Many technology exposures originate in an organization’s information technology (IT) department. In addition, client data and intellectual property may be at risk through computer viruses or malware that can penetrate the system — even without fraudulent intent on the part of employees — through poor or nonexistent IT security policies.
Businesses are also exposed to a growing number of online security threats and vulnerabilities from the outside. Establishing policies and safeguards to protect your company from internal misuse, external fraud and malware is absolutely essential.
Risk management and human resources are traditionally two different job functions, and the people in these areas have rarely crossed paths — but that is changing.
Why are these people starting to work together more frequently?
With massive data breaches at organizations such as Target, Dairy Queen, and JPMorgan, businesses are becoming more aware of the threat of hackers and external threats to their data. And while it’s important to protect yourself from such exposures, history has shown that the real enemy lies within our own companies. Don’t believe it?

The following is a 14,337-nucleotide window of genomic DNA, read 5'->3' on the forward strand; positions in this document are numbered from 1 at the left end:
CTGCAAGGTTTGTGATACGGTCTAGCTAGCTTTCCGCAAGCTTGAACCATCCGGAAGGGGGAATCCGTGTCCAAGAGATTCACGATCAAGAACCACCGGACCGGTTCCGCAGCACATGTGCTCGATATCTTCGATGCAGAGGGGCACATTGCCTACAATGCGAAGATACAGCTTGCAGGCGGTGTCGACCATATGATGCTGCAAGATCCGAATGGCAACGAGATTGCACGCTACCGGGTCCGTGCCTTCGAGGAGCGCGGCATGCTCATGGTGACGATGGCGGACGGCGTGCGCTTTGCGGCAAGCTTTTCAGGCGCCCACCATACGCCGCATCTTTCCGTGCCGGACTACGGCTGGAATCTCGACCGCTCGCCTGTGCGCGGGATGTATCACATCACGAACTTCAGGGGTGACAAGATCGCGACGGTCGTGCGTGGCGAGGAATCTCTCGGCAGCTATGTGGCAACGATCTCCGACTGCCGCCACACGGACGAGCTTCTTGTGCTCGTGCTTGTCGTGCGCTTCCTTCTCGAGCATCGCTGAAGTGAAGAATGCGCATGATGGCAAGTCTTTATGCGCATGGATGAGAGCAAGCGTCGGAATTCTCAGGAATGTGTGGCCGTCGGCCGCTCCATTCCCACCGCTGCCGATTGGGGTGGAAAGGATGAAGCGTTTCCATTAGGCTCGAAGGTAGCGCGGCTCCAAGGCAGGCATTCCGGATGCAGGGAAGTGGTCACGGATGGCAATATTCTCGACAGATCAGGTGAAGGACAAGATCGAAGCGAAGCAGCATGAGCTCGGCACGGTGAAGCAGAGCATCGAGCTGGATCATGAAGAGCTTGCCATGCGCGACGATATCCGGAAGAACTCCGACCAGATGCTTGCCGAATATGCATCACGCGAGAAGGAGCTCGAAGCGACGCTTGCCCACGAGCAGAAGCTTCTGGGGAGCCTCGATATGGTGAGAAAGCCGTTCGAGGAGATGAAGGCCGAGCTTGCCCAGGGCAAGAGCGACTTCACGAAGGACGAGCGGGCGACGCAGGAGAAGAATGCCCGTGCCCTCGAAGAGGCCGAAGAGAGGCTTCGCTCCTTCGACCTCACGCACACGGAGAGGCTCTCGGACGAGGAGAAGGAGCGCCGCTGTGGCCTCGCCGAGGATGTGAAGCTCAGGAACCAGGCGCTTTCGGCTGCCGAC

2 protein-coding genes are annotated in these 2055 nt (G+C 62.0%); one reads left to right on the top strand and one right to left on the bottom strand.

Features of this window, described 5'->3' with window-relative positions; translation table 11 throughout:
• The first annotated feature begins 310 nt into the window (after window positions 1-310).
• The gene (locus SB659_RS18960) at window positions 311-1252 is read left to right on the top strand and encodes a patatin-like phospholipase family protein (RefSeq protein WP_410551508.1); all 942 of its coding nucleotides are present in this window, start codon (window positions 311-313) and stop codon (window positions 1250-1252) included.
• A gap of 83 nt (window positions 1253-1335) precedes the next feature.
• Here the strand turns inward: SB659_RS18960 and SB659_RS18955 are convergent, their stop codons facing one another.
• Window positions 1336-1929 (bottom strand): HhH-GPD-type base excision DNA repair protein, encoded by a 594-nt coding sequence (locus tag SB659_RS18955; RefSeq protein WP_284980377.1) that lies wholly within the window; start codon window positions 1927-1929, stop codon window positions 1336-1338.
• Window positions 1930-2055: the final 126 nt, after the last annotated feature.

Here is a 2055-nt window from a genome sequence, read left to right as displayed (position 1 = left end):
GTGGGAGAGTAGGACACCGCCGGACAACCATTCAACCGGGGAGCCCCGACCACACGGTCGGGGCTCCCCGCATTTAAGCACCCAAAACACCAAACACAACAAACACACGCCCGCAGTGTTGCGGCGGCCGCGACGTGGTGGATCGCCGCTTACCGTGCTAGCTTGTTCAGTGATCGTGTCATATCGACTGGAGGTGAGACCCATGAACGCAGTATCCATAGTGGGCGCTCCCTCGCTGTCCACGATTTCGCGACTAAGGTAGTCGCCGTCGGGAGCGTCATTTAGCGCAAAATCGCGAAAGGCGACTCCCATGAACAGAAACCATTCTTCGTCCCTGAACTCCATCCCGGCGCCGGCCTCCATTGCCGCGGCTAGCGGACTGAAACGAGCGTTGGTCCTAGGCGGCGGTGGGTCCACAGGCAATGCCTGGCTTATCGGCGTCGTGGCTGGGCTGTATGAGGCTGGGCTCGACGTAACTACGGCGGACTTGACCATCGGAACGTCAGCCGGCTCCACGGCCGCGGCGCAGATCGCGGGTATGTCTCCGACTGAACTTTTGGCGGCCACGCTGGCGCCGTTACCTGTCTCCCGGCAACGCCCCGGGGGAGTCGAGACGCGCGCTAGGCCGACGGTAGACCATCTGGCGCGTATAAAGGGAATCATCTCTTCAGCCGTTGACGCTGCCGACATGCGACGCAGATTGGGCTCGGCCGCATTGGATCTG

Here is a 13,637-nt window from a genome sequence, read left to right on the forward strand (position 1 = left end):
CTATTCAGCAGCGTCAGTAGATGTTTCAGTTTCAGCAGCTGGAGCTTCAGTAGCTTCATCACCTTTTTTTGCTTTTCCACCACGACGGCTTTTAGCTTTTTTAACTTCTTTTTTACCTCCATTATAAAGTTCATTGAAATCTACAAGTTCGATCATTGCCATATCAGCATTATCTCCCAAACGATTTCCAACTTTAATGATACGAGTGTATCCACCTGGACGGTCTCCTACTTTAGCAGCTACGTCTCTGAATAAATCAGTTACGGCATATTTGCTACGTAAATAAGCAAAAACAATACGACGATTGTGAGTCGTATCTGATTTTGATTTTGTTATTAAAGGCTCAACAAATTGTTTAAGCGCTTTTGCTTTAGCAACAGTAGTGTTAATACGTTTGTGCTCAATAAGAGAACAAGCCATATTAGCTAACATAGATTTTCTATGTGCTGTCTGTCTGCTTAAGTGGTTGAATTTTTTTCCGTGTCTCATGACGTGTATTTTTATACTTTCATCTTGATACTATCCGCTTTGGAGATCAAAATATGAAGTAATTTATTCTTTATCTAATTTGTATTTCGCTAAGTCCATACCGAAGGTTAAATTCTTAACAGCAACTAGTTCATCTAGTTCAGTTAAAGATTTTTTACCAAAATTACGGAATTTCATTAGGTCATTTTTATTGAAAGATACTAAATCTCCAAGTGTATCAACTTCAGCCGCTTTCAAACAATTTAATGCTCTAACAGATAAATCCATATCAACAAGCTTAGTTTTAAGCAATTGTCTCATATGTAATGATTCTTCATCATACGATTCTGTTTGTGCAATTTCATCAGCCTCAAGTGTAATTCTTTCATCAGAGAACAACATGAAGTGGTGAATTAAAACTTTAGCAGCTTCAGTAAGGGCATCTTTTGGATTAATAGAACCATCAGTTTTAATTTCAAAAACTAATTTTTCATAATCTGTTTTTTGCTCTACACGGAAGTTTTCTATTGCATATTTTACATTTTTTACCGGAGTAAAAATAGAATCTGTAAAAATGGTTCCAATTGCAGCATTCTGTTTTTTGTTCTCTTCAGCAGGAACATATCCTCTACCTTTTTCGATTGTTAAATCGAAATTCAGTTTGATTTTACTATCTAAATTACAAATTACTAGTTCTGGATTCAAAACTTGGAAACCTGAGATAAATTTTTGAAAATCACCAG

On November 9, 2010, the Equal Employment Opportunity Commission (EEOC) issued final regulations implementing provisions under Title II of the Genetic Information Nondiscrimination Act of 2008 (GINA). There are several questions and action steps employers will want to review in an effort to ensure compliance.
On May 11, 2014, the governor of Minnesota signed the Women’s Economic Security Act (WESA), a bill that will require Minnesota employers to make dramatic changes to their employment policies and practices.
While WESA directly impacts employers who conduct business in Minnesota, the changes follow plans by federal and local governments to expand legal protections for women and other employees. For this reason, employers in other jurisdictions should pay close attention to these national and state law trends.
“The only thing that is constant is change.”
Turns out that dusty old Greek philosophers occasionally say profound things (Heraclitus also said that a man’s character is his destiny). And since the Greeks are considered the fathers of democracy and were responsible for no small number of laws themselves, it seems an appropriate departure point to talk about the constantly changing landscape of employment laws.
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